Nonetheless, she has experienced more highs than lows in the year, so it can’t be too bad. And the fact that Esthie is going to become a mother in 2017 makes Isobel feel like she’ll finally have someone who understands her. If she could do anything to her improve her life in the coming year, she would go back to interior decorating in her spare time.
Even though guilt made her choose to become a stay-at-home mom over continuing her professional career, it didn’t erase her passion for decorating. But with no economic reason for her to return to work, she feels like she has to justify the pursuit of her passions to her husband – a source of tension in their relationship that has yet to surface as an actual argument.
“We’re doing fine. Your brother just doesn’t get the physiological difference between who I was before and after becoming a mother. Sometimes I envy the fact that you and Lisa each carried one of the boys.”
Caroline laughs. “Those years were a shit show. Trust me, you don’t even wanna know how crazy that was in this house. Not to mention what we had to deal with from society when we left the house. That was before it was even somewhat acceptable to be a couple of lesbians giving birth to baby boys.”
Isobel covers her eyes and laughs with Caroline, suddenly feeling insensitive. “Sorry, I know I shouldn’t be complaining about my life at all.”
“You can complain to me anytime, Hon,” Caroline reassures her. “You guys are gonna be better than fine. I know that he can be a handful, but Xavi loves you and those kids more than anything. I’ve never seen him look more proud than when he walks into a room with you guys.”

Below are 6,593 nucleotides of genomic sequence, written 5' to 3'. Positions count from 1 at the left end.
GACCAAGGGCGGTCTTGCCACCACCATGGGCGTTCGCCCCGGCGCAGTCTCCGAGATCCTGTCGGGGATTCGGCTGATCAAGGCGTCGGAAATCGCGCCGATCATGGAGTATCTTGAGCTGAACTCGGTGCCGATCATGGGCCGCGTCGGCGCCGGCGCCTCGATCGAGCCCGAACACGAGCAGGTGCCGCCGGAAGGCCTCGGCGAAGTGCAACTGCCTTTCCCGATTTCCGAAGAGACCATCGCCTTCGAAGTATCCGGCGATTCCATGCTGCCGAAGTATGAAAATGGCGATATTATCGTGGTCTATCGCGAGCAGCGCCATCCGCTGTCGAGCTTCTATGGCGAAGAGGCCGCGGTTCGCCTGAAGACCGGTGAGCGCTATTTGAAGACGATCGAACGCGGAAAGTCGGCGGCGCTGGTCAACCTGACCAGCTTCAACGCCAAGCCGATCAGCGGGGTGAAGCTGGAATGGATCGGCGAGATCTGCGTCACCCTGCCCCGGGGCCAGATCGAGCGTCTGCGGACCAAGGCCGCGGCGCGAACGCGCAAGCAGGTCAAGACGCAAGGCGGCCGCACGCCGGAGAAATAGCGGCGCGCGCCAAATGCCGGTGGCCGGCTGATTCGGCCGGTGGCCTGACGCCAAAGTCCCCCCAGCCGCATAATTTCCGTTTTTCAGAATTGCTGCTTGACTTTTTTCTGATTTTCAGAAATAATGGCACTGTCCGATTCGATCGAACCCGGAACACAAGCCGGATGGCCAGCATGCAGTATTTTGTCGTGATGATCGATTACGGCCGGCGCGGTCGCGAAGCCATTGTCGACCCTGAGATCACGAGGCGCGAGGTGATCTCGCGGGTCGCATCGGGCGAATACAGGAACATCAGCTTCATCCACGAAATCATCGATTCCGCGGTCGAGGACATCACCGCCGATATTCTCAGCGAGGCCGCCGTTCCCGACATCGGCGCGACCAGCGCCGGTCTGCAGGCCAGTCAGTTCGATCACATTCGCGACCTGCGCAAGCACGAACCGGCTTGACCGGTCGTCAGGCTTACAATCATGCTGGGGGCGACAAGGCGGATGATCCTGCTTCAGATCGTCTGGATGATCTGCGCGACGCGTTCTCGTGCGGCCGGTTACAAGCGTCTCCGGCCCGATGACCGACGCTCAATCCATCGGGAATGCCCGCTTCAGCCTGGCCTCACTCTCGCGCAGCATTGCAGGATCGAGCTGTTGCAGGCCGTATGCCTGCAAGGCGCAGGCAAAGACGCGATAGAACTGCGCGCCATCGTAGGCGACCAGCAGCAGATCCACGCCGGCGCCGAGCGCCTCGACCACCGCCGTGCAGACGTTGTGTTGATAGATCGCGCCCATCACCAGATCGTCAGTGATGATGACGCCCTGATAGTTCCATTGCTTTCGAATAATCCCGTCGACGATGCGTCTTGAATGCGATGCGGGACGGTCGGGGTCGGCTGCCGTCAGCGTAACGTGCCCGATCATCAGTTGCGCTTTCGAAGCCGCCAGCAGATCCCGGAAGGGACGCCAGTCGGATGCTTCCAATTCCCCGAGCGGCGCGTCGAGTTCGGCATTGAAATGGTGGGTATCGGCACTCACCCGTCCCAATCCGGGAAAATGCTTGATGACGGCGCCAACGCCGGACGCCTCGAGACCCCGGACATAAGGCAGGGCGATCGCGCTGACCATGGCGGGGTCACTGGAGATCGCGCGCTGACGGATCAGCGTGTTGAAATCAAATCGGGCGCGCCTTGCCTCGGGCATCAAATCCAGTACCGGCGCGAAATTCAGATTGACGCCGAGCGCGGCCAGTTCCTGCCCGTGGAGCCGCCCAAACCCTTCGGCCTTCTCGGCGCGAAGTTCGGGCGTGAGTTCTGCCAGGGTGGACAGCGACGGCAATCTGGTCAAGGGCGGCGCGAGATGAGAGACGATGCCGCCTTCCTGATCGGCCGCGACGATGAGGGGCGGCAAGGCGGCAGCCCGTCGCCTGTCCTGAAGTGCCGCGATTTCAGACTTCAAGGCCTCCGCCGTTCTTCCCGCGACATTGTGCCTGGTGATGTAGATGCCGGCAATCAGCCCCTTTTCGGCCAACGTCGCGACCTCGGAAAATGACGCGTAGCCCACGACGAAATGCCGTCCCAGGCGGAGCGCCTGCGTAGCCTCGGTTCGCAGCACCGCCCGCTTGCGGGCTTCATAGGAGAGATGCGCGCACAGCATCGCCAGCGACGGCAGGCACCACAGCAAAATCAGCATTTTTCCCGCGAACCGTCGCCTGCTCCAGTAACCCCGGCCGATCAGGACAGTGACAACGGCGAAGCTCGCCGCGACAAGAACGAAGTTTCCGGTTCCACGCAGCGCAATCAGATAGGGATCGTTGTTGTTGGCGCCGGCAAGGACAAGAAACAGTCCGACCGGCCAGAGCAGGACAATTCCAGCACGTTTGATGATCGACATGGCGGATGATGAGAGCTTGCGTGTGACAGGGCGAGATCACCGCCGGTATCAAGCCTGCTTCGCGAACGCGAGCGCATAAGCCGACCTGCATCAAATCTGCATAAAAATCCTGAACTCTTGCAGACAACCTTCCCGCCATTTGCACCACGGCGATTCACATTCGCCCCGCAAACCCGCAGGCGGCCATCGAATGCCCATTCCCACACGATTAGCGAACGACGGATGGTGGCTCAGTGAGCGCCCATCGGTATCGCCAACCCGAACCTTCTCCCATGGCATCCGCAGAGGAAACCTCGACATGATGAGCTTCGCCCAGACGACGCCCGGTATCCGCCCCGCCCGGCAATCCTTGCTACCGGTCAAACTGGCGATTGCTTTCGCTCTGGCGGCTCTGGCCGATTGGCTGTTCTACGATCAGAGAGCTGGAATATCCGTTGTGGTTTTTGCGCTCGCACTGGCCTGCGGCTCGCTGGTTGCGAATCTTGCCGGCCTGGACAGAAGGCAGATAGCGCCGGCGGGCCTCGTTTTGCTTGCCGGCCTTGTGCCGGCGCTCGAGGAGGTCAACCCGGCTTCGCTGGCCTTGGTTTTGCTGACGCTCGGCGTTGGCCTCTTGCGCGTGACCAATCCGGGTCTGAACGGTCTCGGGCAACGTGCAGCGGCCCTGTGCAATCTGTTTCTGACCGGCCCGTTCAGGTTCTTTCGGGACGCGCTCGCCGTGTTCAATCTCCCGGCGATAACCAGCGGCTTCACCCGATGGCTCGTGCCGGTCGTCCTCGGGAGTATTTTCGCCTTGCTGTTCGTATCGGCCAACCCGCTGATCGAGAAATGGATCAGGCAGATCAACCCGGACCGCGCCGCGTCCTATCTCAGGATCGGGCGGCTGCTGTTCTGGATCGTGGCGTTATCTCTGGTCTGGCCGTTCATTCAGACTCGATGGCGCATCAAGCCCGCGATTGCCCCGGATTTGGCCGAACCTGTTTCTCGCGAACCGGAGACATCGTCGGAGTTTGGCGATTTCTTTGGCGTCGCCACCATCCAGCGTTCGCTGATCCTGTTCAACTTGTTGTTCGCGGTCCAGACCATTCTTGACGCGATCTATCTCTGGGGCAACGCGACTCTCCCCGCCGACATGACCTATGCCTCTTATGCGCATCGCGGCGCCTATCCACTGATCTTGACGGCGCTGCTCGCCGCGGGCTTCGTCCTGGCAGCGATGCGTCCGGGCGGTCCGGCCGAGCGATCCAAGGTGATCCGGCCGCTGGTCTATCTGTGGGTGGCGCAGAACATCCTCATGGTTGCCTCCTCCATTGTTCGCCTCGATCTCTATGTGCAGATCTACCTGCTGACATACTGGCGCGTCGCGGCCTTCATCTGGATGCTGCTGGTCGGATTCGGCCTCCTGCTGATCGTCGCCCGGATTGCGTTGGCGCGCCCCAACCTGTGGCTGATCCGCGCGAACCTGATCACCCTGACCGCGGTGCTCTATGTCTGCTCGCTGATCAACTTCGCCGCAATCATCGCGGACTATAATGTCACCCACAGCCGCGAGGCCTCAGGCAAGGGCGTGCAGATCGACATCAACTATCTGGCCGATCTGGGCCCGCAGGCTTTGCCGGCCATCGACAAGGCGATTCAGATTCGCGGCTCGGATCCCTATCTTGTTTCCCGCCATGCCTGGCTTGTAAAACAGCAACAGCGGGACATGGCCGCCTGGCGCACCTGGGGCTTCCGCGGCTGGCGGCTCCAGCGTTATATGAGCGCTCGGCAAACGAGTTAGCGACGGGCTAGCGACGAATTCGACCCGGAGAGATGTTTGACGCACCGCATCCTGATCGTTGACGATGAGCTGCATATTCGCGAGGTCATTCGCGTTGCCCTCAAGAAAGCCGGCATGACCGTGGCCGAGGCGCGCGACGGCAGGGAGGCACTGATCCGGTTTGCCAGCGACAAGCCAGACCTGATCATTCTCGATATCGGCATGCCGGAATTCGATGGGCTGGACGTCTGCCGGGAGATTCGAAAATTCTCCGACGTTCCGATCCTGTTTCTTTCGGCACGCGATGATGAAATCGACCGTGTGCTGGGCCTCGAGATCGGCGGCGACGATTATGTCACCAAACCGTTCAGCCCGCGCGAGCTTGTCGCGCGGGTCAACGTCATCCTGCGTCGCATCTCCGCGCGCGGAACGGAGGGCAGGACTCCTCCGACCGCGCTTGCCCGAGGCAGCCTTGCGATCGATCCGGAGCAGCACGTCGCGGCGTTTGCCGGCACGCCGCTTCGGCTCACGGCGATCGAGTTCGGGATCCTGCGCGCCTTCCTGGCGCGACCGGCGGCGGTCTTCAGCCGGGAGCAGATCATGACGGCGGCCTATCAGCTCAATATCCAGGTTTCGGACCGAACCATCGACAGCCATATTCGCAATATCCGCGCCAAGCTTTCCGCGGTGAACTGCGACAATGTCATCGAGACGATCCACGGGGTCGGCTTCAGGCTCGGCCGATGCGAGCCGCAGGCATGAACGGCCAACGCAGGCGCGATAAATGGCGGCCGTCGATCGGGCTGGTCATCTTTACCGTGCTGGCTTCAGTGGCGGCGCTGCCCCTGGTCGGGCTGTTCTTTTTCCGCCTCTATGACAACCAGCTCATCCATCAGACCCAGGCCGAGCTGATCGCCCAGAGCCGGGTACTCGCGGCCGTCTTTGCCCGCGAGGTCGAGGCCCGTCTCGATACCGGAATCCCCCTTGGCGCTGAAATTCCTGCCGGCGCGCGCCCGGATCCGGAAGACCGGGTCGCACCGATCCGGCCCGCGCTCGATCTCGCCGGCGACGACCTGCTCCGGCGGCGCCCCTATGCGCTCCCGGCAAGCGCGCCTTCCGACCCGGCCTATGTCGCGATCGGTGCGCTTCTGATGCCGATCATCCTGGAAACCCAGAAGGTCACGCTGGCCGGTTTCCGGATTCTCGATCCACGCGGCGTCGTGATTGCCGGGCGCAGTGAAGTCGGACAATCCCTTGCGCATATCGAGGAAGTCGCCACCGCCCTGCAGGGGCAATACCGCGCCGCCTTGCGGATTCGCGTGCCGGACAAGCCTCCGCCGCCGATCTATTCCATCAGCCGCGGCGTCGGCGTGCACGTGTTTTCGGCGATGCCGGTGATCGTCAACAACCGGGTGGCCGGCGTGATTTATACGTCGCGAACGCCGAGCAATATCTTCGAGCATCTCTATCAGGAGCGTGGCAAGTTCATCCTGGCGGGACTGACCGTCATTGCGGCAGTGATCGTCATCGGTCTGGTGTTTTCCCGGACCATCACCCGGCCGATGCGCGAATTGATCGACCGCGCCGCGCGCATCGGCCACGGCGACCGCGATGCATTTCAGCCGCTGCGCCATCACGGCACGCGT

Tears begin to fall down Isobel’s cheek. “I know he loves us. It’s not that. It’s just me,” she says as she folds a cocktail napkin and dries her tears carefully, trying to avoid smudging her eye makeup.
“Like, whenever we do stuff with the kids I see these moms with their hair blown out and their outfits looking great and I feel like I can never live up to that. I’m always late, my hair’s always a mess. I just can’t keep up anymore. And I also feel like a terrible feminist for giving up my career to stay home with the kids.”
“Iz, you can’t hold yourself to an impossible standard like that. I know for a fact that you spend more time with your kids than those bitches who spend hours getting their hair and nails done. You’re a great mom and you are an accomplished woman. There’s nothing wrong with taking time off from work. Anyone who says you can have it all is leaving out the fact that you can’t have it all at the same time. Trust me, you’re gonna be happy you spent time with them at this age. When they become little monsters in their preteens you’re gonna be grateful for the warm and fuzzy memories you’re making with them now.”
Before Isobel can thank Caroline for the kind words, the kids run into the kitchen to ask if it’s time to start counting down yet. Xavier walks in behind them and asks Isobel if anything’s wrong.
“I’m fine, Babe,” she assures him and hands him his cup of grapes. “I’m gonna go check on the baby before the countdown.”